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February 11, 2008 3:17 PM   Subscribe

What is Paleobond, and can I get a MUCH cheaper substitute?

What is this stuff:

Specifically, what is the the "PENETRANT AND STABILIZER (PB002)", for use in an application like this:
FOSSIL IVORY REPAIR: We have considerable experience from the paleontology field and the knife making circles that the Penetrant and and Stabilizer (PB002) works wonders. When ivory looses its moisture, it shrinks, hence the cracking. The PB002 seals and bonds the fine openings and cracks and stabilizes the ivory. Just apply PB002 to the complete tooth or tusk and let it soak in.

Is there a substitute that does not cost an arm and a leg? Say, in a 30 gallon drum...
posted by juliewhite to Science & Nature (4 answers total) 2 users marked this as a favorite
You know when I read your question, saying something snotty like "I Am Not A Paleontologist" immediately came to mind because of how esoteric it is.

I'm pretty certain that you're more likely to find the info you want if you go to a forum that specializes in this type of information.

Like any of these.

Not that I want to discourage cool questions like this on the green. I just want you to get your answer.
posted by SlyBevel at 4:16 PM on February 11, 2008

Try the taxidermy forums as well. They talk materials a lot.
posted by sebastienbailard at 6:32 PM on February 11, 2008

I used to hang out with some amateur paleontologists when I was much younger, and I still have a few bones they gave me. Their prefered method of preservation was a mixture of glue and water. Most of their finds cameout of the Kansas River, and had a tendency to dry out without this slurry. Some bones still developed cracks, but their success rate was alot higher with the glue.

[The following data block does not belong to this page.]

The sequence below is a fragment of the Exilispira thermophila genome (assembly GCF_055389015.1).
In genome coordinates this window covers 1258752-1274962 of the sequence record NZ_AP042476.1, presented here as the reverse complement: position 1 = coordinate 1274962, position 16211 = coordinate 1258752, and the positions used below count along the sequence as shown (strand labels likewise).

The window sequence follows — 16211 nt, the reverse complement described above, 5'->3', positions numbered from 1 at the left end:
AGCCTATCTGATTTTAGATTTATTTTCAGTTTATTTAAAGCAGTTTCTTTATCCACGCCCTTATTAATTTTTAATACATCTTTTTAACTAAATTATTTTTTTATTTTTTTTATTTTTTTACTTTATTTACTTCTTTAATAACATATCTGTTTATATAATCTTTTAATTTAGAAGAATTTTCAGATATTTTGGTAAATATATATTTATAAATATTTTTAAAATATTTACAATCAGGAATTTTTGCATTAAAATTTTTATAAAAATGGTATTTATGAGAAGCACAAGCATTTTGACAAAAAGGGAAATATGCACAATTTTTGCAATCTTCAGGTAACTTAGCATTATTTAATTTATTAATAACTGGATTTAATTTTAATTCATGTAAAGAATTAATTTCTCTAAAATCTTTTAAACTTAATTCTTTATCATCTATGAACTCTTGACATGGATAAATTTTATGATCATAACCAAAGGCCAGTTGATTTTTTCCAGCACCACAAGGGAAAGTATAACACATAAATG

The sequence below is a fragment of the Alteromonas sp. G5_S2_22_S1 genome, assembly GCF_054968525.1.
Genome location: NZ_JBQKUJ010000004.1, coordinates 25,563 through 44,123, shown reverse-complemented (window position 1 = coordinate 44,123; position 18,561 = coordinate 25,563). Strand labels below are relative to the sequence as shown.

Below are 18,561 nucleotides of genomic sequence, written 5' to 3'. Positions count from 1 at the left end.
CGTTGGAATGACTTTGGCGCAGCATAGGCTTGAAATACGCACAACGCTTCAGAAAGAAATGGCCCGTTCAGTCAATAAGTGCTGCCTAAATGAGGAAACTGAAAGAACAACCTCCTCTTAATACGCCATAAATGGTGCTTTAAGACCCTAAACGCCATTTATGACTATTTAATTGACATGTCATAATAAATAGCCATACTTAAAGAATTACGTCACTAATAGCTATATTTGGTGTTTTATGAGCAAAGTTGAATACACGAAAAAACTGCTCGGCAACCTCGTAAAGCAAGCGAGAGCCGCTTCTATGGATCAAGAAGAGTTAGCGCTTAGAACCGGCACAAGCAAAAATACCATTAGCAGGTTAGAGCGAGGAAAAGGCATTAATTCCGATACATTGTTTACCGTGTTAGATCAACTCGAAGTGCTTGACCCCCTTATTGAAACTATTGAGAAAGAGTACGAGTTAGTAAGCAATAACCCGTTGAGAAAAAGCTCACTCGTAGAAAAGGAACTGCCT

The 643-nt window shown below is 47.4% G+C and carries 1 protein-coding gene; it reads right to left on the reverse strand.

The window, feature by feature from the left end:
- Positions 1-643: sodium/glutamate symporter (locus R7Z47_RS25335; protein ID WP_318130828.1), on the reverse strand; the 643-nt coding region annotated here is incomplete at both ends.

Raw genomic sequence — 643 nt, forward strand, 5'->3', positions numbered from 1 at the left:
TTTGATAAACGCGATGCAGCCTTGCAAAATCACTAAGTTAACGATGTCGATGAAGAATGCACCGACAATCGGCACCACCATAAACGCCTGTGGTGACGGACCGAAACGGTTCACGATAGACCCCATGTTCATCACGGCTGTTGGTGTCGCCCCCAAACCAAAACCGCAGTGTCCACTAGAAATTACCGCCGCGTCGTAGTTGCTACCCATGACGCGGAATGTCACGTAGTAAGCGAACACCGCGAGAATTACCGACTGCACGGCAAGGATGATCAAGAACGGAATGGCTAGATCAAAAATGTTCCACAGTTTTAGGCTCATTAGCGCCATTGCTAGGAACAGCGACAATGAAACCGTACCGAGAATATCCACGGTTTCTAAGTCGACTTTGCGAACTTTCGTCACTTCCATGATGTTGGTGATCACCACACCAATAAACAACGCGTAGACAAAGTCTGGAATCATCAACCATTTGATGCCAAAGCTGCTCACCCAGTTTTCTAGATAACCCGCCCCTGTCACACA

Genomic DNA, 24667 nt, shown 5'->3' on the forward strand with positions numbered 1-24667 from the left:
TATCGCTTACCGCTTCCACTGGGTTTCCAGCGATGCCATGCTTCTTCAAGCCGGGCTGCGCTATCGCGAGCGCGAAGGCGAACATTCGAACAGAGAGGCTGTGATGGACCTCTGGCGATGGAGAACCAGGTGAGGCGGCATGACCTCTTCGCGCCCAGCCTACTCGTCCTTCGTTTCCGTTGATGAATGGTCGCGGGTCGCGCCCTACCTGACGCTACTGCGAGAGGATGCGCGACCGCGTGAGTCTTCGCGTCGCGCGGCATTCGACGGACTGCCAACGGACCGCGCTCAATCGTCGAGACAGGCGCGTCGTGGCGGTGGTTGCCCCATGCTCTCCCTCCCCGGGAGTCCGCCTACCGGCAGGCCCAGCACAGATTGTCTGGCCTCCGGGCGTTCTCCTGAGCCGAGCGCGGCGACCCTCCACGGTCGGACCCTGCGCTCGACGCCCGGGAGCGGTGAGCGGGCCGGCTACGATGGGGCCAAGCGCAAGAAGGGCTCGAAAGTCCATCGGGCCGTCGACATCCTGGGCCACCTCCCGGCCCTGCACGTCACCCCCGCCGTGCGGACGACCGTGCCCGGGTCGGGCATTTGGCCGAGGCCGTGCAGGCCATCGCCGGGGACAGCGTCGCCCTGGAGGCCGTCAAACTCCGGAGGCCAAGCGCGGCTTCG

posted by piedmont at 7:38 PM on February 11, 2008

Paleobond is awesome, and there is nothing quite like it that I have encountered. The closest substitute might be superglue, but superglue is more acidic and wouldn't be good for artefacts or fossils, in my opinion as a former digger and museum worker.

Thinning out some sort of archival glue with water might be your best bet. If you are sure what you have is completely fossilized then you could use a wider range of glues (Elmers etc won't matter as much when you are holding rock together instead of something organic). This site may offer a little insight on preservation.

My dad once broke his two front teeth on a dig in Montana, glued them back in with Paleobond as a temporary fix, and didn't actually get them fixed until 2 years later because the glue worked so well.
posted by rmless at 7:40 AM on February 12, 2008

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